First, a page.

It was discovered by the researcher, that the Department of Works have not yet used the National Archives of Zimbabwe to preserve its records of enduring value irrespective of the fact that the National University of Science and Technology is a state institution. This was not a surprise to the researcher since the respondents had previously indicated that they don’t know that records have values and even that they do not know that the Department haven’t done any records appraisal, nor does it have any records retention schedules which are used to determine which records deserves archiving or destruction at the of a records lifecycle. Failure to send records to the National Archives of Zimbabwe and failure to destroy obsolete records is the reason why storage equipment and offices are clogged with records resulting in some records placed in cardboard boxes and some on direct floors.
The researcher discovered that there was no top management support to make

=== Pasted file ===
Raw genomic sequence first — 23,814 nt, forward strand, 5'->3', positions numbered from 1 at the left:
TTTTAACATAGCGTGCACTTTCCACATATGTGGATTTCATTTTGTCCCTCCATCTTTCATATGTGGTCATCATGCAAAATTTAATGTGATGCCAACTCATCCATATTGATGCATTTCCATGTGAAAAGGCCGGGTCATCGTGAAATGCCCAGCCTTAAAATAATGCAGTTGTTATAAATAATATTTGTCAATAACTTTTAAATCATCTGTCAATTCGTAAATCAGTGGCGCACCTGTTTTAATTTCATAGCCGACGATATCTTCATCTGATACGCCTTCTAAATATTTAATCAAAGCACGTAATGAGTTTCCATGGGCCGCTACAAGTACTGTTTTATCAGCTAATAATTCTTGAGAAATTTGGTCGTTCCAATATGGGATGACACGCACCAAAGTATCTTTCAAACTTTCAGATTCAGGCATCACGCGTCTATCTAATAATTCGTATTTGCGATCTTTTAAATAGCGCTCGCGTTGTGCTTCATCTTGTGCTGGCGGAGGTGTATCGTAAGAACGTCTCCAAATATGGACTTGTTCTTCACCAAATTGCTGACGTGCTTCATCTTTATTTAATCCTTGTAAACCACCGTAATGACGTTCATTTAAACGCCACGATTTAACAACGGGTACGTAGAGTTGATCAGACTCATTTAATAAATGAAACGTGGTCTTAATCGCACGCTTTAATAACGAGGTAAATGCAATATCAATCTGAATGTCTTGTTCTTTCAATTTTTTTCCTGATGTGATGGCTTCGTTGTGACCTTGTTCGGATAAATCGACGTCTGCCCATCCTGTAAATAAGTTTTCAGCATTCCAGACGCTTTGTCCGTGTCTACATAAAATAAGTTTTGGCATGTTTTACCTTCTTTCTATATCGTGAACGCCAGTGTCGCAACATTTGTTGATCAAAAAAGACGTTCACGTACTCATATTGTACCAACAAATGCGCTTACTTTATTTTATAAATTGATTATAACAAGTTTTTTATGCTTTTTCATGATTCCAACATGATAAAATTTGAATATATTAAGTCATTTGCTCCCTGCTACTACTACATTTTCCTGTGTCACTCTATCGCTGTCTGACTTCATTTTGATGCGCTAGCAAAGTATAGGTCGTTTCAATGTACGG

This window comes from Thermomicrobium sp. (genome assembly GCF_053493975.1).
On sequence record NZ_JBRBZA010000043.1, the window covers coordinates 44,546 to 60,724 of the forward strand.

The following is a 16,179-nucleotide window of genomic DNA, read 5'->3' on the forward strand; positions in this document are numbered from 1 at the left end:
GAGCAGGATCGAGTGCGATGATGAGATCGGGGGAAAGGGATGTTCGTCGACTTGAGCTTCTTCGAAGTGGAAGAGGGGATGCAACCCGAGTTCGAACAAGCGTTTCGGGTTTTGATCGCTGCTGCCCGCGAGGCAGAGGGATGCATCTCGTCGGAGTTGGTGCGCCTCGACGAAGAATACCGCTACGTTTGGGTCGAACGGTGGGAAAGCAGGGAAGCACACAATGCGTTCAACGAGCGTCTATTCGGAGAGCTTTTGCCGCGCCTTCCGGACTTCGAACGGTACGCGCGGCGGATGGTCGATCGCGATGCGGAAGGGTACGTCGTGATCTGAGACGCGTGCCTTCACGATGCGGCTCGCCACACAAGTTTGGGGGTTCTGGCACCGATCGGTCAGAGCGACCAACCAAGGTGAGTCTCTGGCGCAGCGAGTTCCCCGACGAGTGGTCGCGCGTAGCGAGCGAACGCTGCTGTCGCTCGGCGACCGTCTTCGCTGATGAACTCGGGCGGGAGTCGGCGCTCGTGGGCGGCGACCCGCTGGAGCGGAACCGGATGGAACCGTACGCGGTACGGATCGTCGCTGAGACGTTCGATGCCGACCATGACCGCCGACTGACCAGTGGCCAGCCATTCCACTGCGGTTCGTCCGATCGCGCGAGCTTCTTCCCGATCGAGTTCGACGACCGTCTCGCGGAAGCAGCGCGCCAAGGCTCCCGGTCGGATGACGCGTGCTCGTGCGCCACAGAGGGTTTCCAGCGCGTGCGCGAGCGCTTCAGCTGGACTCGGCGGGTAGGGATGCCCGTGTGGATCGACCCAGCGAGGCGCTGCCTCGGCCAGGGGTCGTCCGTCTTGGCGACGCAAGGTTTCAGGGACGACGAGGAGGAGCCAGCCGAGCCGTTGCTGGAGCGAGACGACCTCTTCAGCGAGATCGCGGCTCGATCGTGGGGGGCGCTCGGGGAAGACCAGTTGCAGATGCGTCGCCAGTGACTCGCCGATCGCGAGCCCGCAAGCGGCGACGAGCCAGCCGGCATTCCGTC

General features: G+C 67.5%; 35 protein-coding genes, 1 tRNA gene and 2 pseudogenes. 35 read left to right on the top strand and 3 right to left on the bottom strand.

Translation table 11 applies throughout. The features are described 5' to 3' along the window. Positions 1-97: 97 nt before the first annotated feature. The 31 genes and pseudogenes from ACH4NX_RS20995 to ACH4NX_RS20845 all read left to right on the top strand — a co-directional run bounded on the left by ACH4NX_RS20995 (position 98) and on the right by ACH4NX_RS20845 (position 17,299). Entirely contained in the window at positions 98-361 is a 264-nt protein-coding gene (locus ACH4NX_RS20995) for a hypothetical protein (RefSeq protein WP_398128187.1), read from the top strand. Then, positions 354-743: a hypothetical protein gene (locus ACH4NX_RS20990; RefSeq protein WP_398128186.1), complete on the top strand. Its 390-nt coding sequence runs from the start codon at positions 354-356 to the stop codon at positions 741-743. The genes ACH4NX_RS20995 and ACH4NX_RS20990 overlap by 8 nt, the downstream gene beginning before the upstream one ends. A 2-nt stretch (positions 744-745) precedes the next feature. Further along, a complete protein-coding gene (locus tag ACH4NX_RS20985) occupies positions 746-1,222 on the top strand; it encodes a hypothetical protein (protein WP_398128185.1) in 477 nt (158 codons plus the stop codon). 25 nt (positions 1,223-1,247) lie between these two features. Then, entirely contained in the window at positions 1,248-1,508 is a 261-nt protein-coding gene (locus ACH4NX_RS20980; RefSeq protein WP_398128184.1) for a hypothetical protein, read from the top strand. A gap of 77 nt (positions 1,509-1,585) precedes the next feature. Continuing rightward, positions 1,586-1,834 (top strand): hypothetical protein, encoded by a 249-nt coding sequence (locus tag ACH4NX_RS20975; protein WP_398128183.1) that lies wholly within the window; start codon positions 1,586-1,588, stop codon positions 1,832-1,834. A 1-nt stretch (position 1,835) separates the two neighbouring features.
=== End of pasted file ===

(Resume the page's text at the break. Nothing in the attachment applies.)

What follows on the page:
sure that records are created, received, maintained, used and disposed
systematically and efficiently. Records management systems work efficiently and effectively where top organizational management support the system. As long as
organizational top management takes less serious the management of organizational records, the records management system will collapse leading to
corruption, delays to serve customers etcetera thereby affecting the overall
effectiveness of the organization.
The researcher discovered there was no documented filing system. Griffin and
Roper(1999:31) states that records need to be controlled, failure to control records
will result in the collapse of the records management system. Records controls
includes registration of files, indexing of files, classification, series control, appraisal and disposal of records.
The researcher generally discovered that there is a total loss of control of records
Department of Works or that there is a disintegration of records management
1. system at the NUST Works Department. Griffin (1999:30) list the following as symptoms of a collapsed records keeping system:The loss of control over the creation and use of records